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Subject Topic: Changing From A Motorhome To Caravan?
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Message posted by David Klyne20/5/2020 at 8:14pm
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Quote: Originally posted by JTQU on 20/5/2020




I feel David you are missing the point that for the OP, it is not just towing a car, as can be achieved with an "A" frame, their needs, EU visits, preclude that option on legal grounds, it has to also involve a trailer.




I was really responding, in the first part of my post to someone who couldn't understand a motorhome towing a car. I appreciate the OP mention travelling to Europe where a-frames are not accepted. Adding a trailer to the mix would be like going from the frying pan into the fire.

I just worry from what the OP has said towing a car and then translating it to a caravan I don't see how a caravan would be easier for them except they would have the freedom to stay longer in one place and explore using their car. That would be a sound reason for change but they need to satisfy themselves that they will be able to handle a caravan especially if their intention is to buy a heavier German model. Hence my suggestion of a smaller motorhome which might achieve their ability to be able to visit more places in the motorhome. Having recently change to a slightly smaller motorhome ourselves we appreciate the extra convenience despite giving up a fair amount of space internally. As always its horses for courses.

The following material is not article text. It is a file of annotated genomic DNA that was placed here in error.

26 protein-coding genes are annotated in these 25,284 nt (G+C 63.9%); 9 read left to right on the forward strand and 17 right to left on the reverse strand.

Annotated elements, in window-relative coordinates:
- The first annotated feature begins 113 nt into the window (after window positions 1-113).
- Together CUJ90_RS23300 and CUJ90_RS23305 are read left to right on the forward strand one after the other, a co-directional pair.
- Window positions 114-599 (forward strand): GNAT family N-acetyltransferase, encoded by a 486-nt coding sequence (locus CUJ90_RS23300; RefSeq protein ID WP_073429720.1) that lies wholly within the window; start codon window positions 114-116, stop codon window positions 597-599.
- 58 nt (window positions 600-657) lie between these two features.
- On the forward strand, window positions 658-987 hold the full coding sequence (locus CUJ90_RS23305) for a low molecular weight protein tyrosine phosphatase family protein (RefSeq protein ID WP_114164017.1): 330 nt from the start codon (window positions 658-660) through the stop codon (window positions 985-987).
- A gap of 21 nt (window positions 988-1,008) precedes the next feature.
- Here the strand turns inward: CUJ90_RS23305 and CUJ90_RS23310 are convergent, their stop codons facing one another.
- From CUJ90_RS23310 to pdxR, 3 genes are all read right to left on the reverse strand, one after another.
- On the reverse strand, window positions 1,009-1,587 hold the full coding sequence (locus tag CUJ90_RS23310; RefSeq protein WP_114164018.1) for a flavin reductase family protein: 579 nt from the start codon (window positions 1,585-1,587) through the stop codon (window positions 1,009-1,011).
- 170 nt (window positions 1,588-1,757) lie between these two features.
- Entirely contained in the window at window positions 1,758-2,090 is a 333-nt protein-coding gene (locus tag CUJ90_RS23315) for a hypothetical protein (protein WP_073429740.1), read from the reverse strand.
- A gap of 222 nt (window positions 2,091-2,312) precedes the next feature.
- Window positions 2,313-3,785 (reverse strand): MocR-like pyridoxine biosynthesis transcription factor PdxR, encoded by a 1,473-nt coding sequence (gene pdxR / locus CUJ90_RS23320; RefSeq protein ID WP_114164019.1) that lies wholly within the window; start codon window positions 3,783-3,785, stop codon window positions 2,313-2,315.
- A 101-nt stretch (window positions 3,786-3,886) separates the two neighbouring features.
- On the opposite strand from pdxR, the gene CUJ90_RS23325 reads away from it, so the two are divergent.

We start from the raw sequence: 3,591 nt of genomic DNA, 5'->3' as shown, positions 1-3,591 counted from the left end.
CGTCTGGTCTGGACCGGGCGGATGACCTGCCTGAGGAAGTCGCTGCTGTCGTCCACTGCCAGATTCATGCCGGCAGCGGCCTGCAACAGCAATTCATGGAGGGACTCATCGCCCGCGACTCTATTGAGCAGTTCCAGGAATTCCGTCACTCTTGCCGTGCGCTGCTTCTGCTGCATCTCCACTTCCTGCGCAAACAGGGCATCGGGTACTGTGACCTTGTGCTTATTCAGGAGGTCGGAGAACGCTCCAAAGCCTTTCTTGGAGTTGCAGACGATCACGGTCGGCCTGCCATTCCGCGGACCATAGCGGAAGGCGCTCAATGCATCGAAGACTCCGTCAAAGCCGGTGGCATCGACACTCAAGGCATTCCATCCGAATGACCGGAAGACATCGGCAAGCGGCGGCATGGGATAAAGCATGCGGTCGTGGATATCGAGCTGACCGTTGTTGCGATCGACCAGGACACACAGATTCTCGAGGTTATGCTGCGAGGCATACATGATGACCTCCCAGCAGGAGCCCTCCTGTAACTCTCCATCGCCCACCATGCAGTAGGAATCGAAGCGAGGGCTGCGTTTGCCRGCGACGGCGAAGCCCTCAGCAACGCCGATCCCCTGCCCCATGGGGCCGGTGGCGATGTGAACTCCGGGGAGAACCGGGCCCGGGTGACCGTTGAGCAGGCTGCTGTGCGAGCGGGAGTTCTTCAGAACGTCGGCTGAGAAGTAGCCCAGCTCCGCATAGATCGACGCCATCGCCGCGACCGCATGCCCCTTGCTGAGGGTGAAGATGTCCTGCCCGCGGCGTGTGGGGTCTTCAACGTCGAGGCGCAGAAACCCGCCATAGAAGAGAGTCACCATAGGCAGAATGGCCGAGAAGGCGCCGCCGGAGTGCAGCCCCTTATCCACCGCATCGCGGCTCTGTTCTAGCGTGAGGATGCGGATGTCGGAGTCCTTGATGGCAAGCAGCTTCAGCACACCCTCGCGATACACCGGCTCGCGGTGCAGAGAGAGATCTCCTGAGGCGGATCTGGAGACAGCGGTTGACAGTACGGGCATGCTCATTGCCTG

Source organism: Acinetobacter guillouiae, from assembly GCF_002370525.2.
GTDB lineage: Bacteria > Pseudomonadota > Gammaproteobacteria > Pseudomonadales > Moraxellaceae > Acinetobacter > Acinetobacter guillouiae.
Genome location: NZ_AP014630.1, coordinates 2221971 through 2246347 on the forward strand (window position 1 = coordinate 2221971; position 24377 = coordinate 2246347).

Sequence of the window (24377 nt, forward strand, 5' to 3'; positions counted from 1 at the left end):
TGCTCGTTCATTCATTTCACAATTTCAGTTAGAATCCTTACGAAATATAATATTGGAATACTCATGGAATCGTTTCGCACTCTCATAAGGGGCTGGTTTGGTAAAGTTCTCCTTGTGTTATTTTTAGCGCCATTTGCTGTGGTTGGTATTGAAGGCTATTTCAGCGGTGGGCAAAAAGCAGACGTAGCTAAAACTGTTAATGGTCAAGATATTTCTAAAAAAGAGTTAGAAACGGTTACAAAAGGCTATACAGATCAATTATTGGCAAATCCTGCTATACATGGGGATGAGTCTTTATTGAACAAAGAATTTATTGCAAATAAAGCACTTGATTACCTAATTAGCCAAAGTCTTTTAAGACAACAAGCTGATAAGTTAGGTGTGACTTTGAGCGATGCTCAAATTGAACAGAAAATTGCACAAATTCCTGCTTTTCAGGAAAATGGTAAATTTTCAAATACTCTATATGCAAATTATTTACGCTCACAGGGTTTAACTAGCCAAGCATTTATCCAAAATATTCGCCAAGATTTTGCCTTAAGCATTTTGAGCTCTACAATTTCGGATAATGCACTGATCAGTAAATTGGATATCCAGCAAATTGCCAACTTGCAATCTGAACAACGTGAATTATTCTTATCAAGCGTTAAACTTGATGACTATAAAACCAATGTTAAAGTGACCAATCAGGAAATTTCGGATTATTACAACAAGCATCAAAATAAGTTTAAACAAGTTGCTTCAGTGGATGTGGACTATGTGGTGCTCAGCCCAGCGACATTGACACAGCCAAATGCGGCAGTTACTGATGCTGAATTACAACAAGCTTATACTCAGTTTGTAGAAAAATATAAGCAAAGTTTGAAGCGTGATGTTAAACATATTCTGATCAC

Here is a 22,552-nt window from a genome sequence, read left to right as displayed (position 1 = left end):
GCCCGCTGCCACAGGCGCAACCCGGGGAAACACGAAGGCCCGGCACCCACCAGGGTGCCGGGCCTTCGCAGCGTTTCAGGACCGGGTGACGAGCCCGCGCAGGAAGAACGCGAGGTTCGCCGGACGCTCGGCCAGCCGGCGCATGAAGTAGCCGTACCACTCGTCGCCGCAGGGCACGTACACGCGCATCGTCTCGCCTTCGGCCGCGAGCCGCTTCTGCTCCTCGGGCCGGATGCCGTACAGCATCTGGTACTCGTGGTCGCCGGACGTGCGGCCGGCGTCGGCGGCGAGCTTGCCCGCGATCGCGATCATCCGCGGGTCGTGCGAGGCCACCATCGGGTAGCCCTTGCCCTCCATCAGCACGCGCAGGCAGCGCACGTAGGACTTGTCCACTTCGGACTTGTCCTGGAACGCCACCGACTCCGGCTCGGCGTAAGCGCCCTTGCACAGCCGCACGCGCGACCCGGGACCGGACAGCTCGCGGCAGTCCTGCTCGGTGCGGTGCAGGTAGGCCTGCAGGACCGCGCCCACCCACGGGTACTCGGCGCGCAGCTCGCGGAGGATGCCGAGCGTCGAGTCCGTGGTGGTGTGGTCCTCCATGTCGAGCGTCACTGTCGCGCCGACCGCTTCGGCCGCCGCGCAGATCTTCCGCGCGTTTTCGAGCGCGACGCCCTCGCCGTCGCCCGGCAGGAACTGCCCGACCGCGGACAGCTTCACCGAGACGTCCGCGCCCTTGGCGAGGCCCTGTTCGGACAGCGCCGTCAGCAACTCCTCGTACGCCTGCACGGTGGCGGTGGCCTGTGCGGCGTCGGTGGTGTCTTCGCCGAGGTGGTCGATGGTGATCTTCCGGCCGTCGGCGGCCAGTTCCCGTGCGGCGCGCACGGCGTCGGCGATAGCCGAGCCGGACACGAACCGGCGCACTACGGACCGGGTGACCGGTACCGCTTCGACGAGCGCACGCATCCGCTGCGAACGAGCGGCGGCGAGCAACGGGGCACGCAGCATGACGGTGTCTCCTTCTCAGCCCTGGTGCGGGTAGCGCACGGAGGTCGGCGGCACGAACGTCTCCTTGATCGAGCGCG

David

Message posted by Colin2120/5/2020 at 10:40pm
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Quote: Originally posted by dk168 on 20/5/2020
An expert instructor of caravan maneuvering stated in a video that even he could not reverse a small leisure trailer like my Brenderup 1150s hooked up to a car!

And yes, I have tried and failed, and can confirm it is not doable.

DK



Yes I'll second that! I have towed all sorts of things over many years, but my little box trailer is a swine to reverse! I can't even see it when it's behind my car and it jack-knifes in an instant. Reversing my caravan is a doddle by comparison.


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Message posted by Sukywuky via mobile 21/5/2020 at 8:19am
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We have considered a smaller motorhome David but we’d still have to tow a trailer to carry my mobility scooter and other essentials in. On top of that, we’d have the restrictions of a smaller more cramped living space and for me personally that is something I’d hate as I’m used to the spaciousness of our 9m motorhome. It just wouldn’t really work for us to change to a smaller motorhome and so all things considered we much prefer the large car / largish caravan option.

My husband is an extremely competent and careful driver and has driven all over Europe in the motorhome but he and I both intend to do a caravan manoeuvring course as soon as lockdown allows as we both feel that would be a very sensible approach to take. Safety is paramount and we want to make sure we follow sensible advice regarding towing a large and heavy touring caravan.

We appreciate all the advice everyone is giving us and it is certainly helpIng us to decide what appeals to us and what to look out for etc. As with a motorhome, what suits one doesn’t always suit another and we all have our own preferences but thankfully there is a wide choice to choose from out there, so we’re going to enjoy every minute of searching for our next holiday home on wheels.